Getting There: The drive is about 2 hours, 45 minutes (172 miles). Take I-79N to NY 76N, then take Exit 6 from I-86E. Take NY 430 E and County Touring Rte 58 to 2nd Street in Pomfret.
Travel Tips: Guest homes, and RV park and tent sites are available. A $15 gate pass to the grounds (8 a.m. to 8 p.m.) must be purchased daily.
Tioga State Forest
Tioga State Forest is a massive park covering more than 160,000 acres. One of the must-visit locations is Pine Creek Gorge, also called Pennsylvania’s Grand Canyon, which stretches 50 miles though the forest with depths of up to 1,500 feet and makes for stunning views. The town of Wellsboro, with its gaslight-lined streets, has a theater, community center, and art and cultural center to keep visitors entertained once they're done exploring the forest. Wellsboro is also where the Tioga State Forest's main offices are located. If you'd like to see the views without having to drive, Tioga Central Railroad offers excursion trains.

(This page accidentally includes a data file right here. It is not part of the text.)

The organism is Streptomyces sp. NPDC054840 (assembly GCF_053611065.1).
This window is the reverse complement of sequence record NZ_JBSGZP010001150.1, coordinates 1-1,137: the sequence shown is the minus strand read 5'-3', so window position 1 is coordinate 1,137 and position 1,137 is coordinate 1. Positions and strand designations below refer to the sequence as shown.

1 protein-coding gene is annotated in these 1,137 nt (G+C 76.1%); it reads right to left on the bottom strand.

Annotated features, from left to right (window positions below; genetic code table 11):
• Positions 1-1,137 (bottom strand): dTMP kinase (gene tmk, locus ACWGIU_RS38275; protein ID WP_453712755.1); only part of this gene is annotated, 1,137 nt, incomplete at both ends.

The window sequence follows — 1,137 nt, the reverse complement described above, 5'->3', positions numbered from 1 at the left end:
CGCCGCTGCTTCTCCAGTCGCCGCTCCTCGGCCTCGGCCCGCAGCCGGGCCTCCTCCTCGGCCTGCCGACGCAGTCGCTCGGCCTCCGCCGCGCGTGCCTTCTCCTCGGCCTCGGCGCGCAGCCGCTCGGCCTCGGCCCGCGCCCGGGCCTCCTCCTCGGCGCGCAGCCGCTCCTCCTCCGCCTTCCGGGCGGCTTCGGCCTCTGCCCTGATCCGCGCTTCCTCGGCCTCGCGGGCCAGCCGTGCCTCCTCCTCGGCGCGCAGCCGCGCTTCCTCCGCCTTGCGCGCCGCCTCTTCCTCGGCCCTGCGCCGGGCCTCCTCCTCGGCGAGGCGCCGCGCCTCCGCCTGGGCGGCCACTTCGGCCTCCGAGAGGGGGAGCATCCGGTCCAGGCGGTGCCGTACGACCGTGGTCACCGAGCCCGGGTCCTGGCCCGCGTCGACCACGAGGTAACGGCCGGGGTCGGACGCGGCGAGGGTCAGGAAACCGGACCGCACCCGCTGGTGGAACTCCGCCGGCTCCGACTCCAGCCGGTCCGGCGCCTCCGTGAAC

Getting There: The drive to Wellsboro is about 3 hours, 55 minutes (227 miles) via US 22E and I-99N.
Travel Tips: Tour the canyon in a covered wagon. Scheduled rides are announced through the season and you can call 570-724-7443 for more information.
Old Economy Village
The 19th century Harmony Society of German Lutheran separatists wanted to create a perfect community in the borough of Economy. Today, visitors can tour most of the remaining buildings of their settlement, where some streets are still cobblestone. These include several homes, some with gardens, a store and post office, cabinet and blacksmith shops, and a granary. Events run through the village’s open season.
Getting There: Follow Route 65N for about 14 miles. Turn right at the light onto Merchant Street; at the second stop sign turn right and the Visitor Center will be on your left.